I’m not saying that is inheritantly wrong. I’m not here to work for free…and neither are they. You gotta be able to feed your family, too.

    ************************************************** **************
    ….it does make you wonder how hard some work at bargaining on your behalf, though.

  13. I agree with everyone here, as you all raise good points.

    To 70Ford I say, of course you have to feed your family. So along those lines, how often do you send your wife out on her back to get $100 bucks to buy dinner? That you have to feed your family is clearly not justification for all things.

    Your comment is “off topic” in that it brings us back to Jerry Maguire and “Did you have the conversation, Jerry?” Until all agents acknowledge their client in the room and have the conversation, I will beat the dead horse. I never tell you what to charge your buyer clients or your seller clients. I simply say they deserve the dignity and respect of “the conversation”.

    Did you ever once in your life say to a seller client, don’t worry about the cost of my services because it’s included in the price we set for the house? Of course not. So why do agents say that to buyers?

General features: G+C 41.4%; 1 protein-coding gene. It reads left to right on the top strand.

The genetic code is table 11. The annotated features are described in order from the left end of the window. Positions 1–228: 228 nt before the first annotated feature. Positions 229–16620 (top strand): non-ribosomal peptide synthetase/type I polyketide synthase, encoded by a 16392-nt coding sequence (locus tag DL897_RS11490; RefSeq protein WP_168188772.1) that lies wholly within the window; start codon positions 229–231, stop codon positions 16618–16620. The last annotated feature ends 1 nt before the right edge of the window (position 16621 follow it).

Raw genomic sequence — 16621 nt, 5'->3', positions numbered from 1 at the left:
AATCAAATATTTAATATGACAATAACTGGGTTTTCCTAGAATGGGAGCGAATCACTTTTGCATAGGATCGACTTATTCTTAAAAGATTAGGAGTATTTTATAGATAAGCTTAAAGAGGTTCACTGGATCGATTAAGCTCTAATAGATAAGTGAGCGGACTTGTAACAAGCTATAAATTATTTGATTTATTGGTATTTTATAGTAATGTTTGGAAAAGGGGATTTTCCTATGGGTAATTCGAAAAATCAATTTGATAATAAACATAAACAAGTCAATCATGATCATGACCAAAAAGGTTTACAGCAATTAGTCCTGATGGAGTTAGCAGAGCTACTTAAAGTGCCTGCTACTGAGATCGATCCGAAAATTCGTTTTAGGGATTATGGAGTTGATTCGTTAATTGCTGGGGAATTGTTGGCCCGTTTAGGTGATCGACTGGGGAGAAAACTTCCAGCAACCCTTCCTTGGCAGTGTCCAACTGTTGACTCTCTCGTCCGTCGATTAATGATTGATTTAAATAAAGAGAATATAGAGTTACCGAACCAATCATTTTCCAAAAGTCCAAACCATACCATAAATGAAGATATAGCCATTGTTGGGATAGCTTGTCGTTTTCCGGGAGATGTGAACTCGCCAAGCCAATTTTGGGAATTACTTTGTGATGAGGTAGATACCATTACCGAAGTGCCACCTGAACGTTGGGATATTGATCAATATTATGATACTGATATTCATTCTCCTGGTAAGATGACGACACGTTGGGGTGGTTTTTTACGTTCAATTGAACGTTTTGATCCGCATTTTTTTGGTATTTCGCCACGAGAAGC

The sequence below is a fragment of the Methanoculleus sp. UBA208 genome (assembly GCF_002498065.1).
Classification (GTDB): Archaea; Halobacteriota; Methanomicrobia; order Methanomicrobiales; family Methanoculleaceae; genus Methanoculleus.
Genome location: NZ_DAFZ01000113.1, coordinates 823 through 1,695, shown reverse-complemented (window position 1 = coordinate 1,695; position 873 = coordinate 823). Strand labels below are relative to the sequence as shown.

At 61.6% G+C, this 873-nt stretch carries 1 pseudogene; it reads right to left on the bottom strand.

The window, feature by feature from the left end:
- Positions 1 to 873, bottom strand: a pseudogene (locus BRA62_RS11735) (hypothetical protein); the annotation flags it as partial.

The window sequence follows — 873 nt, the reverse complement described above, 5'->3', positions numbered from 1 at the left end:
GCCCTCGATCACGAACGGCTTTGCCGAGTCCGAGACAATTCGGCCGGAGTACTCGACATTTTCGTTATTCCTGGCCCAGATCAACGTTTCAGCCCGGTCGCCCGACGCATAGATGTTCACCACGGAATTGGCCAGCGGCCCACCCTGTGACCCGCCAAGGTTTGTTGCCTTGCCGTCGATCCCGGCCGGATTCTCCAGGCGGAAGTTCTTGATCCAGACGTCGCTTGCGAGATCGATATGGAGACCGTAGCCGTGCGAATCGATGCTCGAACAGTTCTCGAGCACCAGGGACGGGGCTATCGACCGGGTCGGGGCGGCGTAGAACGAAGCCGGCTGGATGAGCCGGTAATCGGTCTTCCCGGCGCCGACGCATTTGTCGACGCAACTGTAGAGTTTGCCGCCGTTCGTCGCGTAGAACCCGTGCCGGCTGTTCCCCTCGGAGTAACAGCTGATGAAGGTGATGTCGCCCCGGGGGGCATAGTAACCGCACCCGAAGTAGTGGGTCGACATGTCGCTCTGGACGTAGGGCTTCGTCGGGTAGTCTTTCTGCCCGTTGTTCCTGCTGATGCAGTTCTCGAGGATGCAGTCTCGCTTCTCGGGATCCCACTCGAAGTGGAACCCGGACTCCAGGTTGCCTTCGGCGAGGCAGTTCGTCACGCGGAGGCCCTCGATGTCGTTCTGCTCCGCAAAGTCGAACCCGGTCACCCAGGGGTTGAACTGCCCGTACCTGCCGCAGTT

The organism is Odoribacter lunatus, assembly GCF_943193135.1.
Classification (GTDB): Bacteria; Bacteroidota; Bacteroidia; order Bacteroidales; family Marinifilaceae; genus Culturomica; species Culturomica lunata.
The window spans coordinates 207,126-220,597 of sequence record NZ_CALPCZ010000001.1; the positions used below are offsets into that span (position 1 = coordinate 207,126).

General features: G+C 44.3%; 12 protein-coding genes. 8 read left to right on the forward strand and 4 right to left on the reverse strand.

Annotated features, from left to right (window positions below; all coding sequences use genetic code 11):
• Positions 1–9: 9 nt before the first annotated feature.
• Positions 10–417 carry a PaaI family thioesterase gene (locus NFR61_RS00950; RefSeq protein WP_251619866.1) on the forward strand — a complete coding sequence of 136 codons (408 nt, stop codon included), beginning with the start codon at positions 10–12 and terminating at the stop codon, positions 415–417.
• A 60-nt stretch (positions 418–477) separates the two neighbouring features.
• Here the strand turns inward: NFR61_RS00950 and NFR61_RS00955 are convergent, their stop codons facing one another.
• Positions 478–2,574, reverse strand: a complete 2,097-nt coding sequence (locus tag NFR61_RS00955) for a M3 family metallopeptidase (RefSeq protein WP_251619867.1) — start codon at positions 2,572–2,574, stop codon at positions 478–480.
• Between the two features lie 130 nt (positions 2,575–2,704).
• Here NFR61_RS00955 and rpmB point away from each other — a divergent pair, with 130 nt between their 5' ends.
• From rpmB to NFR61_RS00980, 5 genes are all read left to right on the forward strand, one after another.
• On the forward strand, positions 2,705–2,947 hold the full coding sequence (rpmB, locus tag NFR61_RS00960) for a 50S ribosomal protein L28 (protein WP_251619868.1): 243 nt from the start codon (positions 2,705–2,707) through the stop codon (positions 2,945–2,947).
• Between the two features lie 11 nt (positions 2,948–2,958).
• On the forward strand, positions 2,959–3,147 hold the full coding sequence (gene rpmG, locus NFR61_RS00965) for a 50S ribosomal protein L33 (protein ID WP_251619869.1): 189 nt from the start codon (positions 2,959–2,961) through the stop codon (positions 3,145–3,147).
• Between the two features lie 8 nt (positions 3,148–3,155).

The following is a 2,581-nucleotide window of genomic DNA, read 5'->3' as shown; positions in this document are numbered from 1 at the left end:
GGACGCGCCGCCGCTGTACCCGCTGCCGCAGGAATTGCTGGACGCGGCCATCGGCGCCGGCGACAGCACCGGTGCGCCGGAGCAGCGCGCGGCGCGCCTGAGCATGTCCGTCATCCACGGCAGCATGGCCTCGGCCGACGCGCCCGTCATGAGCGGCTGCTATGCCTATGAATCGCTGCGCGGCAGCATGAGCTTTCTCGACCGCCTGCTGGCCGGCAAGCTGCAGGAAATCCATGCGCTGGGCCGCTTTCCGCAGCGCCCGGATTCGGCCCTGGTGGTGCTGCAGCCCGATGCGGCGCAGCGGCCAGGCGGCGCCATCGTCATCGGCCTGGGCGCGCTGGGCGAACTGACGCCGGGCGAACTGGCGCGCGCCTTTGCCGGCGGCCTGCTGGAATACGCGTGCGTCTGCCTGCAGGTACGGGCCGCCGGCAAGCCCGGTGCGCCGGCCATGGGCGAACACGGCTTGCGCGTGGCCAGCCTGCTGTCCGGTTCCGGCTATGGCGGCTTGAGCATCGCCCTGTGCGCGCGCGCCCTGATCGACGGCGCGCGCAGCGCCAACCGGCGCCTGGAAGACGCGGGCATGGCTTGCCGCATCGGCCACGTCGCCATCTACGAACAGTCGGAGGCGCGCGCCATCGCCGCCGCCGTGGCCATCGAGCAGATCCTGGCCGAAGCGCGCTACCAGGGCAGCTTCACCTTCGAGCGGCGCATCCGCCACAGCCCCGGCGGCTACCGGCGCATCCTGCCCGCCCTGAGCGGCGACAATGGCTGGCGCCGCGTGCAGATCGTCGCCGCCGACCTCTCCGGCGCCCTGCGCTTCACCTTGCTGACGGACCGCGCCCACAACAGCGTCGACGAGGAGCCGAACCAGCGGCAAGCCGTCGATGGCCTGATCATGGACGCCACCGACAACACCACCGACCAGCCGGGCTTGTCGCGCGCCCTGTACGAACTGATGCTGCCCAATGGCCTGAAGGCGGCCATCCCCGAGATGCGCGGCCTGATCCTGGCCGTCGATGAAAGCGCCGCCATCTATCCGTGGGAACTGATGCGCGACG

No, FREE is not always in the best interests of any client. FREE food is often rotten.

  14. This is a great post, and it makes me sick every time I head “Right now is the best time to buy – it’s a buyers market – etc etc” because you’re trying to evoke an emotional buying decision and that’s not where your house decision needs to be.

    “Less clients, less money, more personal service” as Jerry McGuire put it, makes a lot of sense in todays market. Personal service is what makes a transaction work, and guiding clients down the right road to making a “sane and economical decision”

  15. Tor,

    What makes it a buyer’s market is all the buyers who know it’s not the right “time” to buy and all the agents who are counseling their clients that there is no good property on market that is priced to sell.